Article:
When an explosive device was found at the suburban New York property of liberal megadonor and conspiracy theorist boogeyman George Soros, it raised a few eyebrows with just two weeks to go until the midterm election. When a second device was found addressed to Hillary Clinton, the mail bombs targeting critics of President Trump became the dominant story in the country, political and otherwise, for the better part of a week.
The AP broke the news of the connection between the Soros and Clinton devices, making it clear something broader was afoot, the first in a series of scoops keying a sprawling, days-long effort across regions and formats. We were also first to report that at least one of the packages had the return address of U.S. Rep. Debbie Wasserman Schultz, and that the packages had a half-dozen stamps on them, a key detail amid questions about how they were delivered; and that the package addressed to U.S. Rep. Maxine Waters intercepted in Los Angeles had the same markings and characteristics of the five others before it. And we were among the first to confirm the suspect’s ID.
Driving the coverage of the investigation into what became more than a dozen homemade bombs sent to prominent Democrats was the Washington law enforcement crew comprised of Colleen Long, Mike Balsamo, Michael Biesecker and Eric Tucker, and law enforcement writers Jim Mustian in New York and Curt Anderson in Miami. Like a host of their colleagues, they worked long hours over the course of several days to keep the AP out front; Long had to be hushed by a flight attendant as her plane prepared to take off because her conversation with a source about bomb components was scaring her fellow passengers.
Long was hushed by a flight attendant because her conversation with a source about bomb components was scaring fellow passengers.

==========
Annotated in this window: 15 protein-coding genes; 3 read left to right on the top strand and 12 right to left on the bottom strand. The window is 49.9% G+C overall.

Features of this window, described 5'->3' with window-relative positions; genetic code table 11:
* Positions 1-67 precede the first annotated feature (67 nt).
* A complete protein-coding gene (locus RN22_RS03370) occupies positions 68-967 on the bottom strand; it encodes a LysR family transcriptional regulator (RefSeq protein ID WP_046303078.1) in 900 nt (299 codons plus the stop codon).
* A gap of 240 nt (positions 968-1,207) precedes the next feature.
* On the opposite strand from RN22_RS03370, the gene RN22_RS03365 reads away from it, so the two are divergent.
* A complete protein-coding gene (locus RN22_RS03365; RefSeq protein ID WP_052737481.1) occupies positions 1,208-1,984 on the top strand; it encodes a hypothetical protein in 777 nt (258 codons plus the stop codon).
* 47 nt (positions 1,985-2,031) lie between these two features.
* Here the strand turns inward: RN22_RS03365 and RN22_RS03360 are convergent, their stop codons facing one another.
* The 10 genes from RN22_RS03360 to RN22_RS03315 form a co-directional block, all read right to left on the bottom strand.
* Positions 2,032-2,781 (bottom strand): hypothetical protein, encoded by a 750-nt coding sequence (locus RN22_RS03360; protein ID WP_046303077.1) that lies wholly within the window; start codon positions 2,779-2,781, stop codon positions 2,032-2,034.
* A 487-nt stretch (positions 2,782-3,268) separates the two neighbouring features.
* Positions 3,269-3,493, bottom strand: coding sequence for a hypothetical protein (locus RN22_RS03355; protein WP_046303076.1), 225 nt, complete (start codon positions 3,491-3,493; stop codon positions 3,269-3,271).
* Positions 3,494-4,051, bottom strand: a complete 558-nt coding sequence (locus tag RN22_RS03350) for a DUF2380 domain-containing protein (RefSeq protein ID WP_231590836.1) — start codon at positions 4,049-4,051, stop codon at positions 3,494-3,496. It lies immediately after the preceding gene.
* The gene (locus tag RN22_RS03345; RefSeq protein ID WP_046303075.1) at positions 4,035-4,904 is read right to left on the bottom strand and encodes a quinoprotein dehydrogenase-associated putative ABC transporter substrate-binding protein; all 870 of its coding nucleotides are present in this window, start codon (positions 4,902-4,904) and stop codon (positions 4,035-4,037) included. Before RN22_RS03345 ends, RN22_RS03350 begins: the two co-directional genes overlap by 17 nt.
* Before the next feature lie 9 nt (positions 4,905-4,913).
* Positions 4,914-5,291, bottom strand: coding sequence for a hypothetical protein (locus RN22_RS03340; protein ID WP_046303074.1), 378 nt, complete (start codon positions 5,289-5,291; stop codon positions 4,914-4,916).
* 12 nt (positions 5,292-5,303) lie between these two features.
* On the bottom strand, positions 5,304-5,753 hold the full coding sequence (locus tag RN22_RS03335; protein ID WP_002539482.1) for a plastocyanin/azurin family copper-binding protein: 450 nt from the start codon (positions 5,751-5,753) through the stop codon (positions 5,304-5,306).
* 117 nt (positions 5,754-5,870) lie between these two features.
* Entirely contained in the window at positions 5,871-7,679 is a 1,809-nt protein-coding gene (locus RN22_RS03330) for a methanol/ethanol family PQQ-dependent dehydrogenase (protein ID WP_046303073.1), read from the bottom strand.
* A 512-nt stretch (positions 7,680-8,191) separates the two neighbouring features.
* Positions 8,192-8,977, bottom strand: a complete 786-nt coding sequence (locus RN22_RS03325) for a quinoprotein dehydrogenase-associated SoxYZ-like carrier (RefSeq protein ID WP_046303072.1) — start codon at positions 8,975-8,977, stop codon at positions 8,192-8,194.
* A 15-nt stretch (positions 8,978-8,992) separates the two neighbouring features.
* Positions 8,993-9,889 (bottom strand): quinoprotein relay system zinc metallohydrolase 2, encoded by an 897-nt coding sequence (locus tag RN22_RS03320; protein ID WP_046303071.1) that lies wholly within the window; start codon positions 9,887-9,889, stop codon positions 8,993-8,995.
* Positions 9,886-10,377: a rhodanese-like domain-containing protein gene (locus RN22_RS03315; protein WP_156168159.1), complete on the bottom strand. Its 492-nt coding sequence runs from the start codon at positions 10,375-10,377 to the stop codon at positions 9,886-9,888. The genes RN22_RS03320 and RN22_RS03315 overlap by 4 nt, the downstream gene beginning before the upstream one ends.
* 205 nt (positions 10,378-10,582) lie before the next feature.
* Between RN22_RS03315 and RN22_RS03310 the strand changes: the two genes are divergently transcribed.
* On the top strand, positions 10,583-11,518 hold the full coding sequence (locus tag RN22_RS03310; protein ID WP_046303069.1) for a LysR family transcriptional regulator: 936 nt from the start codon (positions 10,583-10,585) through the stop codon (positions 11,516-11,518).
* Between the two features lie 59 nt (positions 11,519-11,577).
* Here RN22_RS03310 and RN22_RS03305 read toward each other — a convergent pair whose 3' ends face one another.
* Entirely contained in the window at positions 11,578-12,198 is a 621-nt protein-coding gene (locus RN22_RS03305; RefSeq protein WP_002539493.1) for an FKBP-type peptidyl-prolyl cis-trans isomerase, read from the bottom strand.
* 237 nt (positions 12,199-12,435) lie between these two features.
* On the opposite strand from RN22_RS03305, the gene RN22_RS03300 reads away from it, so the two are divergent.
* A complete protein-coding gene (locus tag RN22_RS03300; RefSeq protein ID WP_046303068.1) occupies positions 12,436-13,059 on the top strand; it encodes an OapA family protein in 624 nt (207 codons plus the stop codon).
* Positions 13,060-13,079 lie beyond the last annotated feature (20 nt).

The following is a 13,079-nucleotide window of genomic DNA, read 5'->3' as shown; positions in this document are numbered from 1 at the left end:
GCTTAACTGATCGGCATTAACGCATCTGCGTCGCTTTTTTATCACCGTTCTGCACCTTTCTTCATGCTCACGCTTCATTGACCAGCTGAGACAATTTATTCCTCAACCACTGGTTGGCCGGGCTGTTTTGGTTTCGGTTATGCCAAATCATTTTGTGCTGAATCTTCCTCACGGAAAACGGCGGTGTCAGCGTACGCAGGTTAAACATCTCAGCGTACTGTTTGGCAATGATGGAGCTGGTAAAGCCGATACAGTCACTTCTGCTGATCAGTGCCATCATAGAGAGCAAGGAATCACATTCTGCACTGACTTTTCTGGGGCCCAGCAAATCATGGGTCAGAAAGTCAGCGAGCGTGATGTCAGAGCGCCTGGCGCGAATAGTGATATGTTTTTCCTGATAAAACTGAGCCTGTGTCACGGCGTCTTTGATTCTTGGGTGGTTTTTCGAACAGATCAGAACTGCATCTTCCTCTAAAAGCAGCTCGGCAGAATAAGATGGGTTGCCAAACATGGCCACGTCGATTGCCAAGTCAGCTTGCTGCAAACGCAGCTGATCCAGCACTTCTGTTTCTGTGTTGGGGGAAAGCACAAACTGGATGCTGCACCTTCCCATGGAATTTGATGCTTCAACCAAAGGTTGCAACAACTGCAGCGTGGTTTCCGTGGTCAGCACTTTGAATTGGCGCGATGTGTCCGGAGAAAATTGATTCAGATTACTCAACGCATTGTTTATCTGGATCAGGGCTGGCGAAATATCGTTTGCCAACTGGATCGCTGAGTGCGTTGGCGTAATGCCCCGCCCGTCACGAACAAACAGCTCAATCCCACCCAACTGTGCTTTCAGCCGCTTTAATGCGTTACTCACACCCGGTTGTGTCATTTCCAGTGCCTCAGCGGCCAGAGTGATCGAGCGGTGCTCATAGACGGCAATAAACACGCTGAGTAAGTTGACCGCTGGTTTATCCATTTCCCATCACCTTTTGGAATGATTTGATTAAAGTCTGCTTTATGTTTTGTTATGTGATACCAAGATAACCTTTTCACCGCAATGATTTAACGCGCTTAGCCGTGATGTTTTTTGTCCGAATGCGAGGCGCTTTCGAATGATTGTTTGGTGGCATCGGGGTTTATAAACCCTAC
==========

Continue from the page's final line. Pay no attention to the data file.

Those scoops highlighted a sweeping effort that involved heavy contributions in the field and at publishing centers across the country and even overseas, complemented by distinctive takeouts. Among the more widely used stories by customers: a fast but deep profile of the bombing suspect, co-bylined by Washington reporters Michael Biesecker and Stephen Braun and relying heavily on reporting from Miami intern Ellis Rua, who also captured strong photos from the club where the suspect worked as a DJ.
In the background, numerous other staffers ensured not just that the AP broke news but that it held to its standards. Notably, Alyssa Goodman and Aaron Jackson on the New York photo desk painstakingly verified the authenticity of images of the devices that spread rapidly without attribution on other outlets.
Play across formats was overwhelming. NewsWhip tracked Friday's mainbar alone, on the suspect's arrest, getting more than 125,000 page views on apnews.com and the app. AP was first or alone on a variety of live video positions and other edits, including being the only agency to be live outside Columbus Circle amid CNN’s evacuation, courtesy of a Bambuser shot from New York videographer Joe Frederick. The play there was telling too: Edits on the mail bombs accounted for more than half of the 100 most downloaded videos of the week.
For their beats highlighting the AP’s broad, collaborative and competitive effort, Long, Tucker, Balsamo, Biesecker, Braun, Mustian, Anderson and Rua share this week’s Best of the States prize.